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Rape statistics suggest variation in police reporting

There is wide variation in the way police record and classify rape allegations, new figures show.

HM’s Inspectorate of Constabulary (HMIC) compiled data showing the differences in how police forces across England and Wales recorded the crime.

The highest number of reported rapes was in Northamptonshire, at 34.8 per 100,000 of the adult population. The lowest was 9.8 per 100,000, in Durham.

But HMIC warned that a low number of recorded rapes could raise questions over the police disbelieving victims.

It said: “Increases in the number of rapes being recorded may mean that victims feel more confident in reporting what happened to them; or decreases may mean that victims are losing confidence in the authorities to treat them sensitively.”

The statistics, which cover the year to the end of March 2013, showed that the number of recorded rapes for both adults and children have risen steadily since 2008. In 2012/13 there were 10,000 recorded rapes of adults and 6,000 of children.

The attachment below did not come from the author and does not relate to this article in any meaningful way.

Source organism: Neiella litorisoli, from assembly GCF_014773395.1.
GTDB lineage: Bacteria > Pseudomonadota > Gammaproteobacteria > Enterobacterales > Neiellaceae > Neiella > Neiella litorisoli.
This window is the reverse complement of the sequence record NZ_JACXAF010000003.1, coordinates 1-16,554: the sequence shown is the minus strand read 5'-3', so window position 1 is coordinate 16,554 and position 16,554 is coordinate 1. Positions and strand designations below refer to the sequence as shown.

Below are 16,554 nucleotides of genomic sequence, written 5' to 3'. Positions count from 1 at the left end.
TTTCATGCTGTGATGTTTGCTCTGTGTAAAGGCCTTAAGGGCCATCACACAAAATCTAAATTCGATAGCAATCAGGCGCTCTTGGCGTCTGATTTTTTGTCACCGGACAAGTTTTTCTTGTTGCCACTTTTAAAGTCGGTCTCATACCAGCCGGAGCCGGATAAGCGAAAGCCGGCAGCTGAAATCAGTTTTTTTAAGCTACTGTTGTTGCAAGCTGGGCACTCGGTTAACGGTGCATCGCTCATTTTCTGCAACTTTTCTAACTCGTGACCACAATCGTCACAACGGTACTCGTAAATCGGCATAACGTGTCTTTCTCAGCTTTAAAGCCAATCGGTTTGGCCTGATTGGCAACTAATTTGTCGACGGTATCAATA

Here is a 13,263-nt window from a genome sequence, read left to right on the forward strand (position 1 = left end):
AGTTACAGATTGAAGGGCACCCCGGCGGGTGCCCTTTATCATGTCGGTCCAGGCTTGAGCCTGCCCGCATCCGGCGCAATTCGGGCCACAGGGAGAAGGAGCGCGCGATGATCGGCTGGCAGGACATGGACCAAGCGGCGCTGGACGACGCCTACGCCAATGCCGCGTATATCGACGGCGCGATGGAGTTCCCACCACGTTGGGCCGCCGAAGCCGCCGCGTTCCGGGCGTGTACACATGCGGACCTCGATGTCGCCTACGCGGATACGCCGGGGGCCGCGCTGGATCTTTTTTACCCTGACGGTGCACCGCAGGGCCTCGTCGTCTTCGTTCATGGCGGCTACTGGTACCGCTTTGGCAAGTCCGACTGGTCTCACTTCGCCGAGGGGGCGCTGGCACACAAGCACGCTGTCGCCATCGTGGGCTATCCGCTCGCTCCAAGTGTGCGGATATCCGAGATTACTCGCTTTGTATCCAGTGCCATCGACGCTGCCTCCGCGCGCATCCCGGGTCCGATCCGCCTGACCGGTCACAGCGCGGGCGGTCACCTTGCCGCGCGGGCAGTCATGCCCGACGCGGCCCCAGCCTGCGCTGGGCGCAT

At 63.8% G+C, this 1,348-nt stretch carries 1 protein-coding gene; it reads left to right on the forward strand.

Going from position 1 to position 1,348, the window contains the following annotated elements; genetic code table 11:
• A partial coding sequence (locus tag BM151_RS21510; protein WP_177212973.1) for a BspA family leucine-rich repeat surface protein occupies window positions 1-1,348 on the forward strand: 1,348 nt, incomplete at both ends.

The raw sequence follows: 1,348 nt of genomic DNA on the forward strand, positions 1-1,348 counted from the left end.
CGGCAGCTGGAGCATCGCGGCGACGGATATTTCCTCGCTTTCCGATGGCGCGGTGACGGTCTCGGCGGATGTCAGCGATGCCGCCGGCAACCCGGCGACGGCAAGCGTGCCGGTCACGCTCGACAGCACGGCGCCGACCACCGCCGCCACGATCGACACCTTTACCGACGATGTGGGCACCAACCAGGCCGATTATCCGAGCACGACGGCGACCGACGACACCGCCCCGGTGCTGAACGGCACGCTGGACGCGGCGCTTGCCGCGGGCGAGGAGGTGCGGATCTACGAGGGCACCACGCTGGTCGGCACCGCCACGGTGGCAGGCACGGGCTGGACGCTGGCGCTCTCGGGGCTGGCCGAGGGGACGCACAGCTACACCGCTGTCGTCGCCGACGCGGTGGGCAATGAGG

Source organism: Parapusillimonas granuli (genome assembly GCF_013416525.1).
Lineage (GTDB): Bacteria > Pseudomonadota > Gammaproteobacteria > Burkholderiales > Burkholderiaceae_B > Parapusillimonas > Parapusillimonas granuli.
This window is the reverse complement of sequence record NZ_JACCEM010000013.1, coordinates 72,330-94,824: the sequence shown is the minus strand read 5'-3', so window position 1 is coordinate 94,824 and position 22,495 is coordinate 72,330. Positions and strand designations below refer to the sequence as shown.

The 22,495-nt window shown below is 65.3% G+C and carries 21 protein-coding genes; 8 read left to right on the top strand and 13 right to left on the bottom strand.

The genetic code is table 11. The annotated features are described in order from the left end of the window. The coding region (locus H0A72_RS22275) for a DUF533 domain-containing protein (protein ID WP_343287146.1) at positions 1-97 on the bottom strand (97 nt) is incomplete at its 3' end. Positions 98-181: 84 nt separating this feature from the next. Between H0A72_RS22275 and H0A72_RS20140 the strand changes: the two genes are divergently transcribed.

Liz Kelly, chairwoman of the End Violence Against Women coalition, said: “The wide disparities between different areas' reporting rates may indicate that the culture of scepticism remains in some police forces.

“This is not a surprise to us. Our member organisations know how deep disbelief and victim-blaming goes in institutions and communities.

“But the police play a critical role enabling rape survivors to access justice, so these disparities and attitudes must be urgently tackled.”

HMIC also highlighted the number of recorded rapes that were declassified, and those resulting in conviction and punishment. Although Durham had the lowest number of reported rapes, it also had the highest ‘sanction detection rate’, with the number that ended in a caution or charge at 32% compared to the national average of 18%.

And while Lincolnshire had one of the lowest levels of recorded rape, 33% of offences initially recorded as rape were later declassified.

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